“You’re what the French call les incompétents” is one of many memorable lines from the festive classic Home Alone; levelled at Kevin McCallister by his older sister Linnie, before the family accidentally leave him to fend for himself while they head to Paris for Christmas.
However, when you look at the actions of the self-proclaimed “man of the house” through the lens of process safety, he was anything but inept. After all, how many eight-year-olds do you know that would be able to fend off the attempts of dastardly duo, Harry and Marv – aka the Wet Bandits – as effectively as he did?
There are several parallels that can be drawn between Kevin’s actions in the movie, the three main principles of hazard management (prevention, control and mitigation), and common approaches to risk reduction, specifically the hierarchy of controls (see Figure 1: Hierarchy of controls).
Figure 1: Hierarchy of controls
The first of the three main principles, prevention, can be achieved by the adoption of inherent safety principles, the objective being to avoid or eliminate hazards, or to reduce their magnitude, severity, or the likelihood of occurrence. Control and mitigation measures, meanwhile, are the steps taken to keep the hazard within its design envelope or to deal with a hazard once an accident has occurred, respectively. These measures are more visible and can be the focus of most risk assessments, with little or no attention paid to prevention.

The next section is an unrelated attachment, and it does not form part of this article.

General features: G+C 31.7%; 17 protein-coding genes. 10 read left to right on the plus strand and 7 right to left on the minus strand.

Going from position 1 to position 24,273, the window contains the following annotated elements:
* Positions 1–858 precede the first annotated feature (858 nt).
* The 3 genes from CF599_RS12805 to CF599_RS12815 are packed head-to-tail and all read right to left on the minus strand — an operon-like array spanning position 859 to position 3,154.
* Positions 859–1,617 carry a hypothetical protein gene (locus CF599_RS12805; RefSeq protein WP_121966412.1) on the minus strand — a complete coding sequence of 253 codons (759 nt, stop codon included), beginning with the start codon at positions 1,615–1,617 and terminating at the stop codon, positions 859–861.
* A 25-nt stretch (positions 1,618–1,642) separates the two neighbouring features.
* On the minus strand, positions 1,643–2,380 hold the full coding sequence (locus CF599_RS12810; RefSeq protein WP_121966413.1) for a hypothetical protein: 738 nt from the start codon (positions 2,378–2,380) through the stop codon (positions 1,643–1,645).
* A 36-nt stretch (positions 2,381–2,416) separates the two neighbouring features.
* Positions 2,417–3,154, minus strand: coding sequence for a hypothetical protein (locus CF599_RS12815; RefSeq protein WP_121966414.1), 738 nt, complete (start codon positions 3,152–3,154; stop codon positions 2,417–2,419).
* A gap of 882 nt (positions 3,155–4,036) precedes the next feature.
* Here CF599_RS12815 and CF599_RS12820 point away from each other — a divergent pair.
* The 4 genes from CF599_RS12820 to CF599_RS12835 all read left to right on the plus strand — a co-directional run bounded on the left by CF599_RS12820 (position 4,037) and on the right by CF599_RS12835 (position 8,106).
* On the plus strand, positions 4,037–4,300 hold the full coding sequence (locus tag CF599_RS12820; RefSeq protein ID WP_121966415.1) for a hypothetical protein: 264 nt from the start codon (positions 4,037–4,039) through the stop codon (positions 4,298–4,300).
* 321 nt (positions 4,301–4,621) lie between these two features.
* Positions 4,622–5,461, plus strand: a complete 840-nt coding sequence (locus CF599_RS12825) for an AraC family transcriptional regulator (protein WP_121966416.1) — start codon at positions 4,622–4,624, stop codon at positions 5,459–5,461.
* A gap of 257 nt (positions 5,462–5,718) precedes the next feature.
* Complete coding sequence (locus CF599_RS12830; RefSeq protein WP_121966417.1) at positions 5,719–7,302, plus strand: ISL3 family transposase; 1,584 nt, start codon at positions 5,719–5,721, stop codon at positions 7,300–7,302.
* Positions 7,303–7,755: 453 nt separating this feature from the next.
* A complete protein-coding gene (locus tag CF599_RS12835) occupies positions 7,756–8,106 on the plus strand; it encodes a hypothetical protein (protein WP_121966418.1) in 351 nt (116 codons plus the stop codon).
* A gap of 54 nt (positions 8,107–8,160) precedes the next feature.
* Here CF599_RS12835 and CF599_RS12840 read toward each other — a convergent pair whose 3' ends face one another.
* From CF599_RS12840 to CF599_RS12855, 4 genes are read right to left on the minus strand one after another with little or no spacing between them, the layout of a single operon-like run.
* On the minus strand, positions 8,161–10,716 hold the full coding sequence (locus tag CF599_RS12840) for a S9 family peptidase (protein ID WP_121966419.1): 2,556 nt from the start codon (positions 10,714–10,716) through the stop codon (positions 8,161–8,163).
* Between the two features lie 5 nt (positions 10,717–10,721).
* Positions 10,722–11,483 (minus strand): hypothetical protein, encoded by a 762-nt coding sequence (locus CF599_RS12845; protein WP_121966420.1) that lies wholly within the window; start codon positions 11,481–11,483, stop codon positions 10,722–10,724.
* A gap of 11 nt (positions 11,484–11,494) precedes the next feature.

On that basis, if we compare Kevin’s predicament with real-life process safety, there are undoubtedly aspects on which he should be commended.
Ahead of the Wet Bandits’ anticipated arrival, he implements his battle plan: a series of well-thought-out control and mitigation measures designed to defend his home – from using an electric BBQ starter to create a searing hot doorknob, to scattering toy cars at the foot of the stairs (see Table 1: Home Alone Control and Mitigation Measures).
Table 1: Home Alone Control and Mitigation Measures
However, echoing the sentiment behind Trevor Kletz’s 1978 article, What You Don’t Have Can’t Leak, we should also ask ourselves if more could have been done by the youngster. Kletz’s overarching point was that, while it’s great to spend time on measures intended to control hazards, what happens if we spend the same amount of resource and rigour looking at ways to eliminate a hazard entirely?
Today, the hierarchy of controls provides a common structure to the implementation of risk reduction measures, with Kevin clearly implementing over a dozen engineering and administrative controls, as well as giving some thought to PPE too. However, as with many risk assessments, he did not spend enough time thinking about elimination and substitution (see Table 2: Kevin’s measures as related to hierarchy of controls).
Table 2: Kevin’s measures as related to hierarchy of controls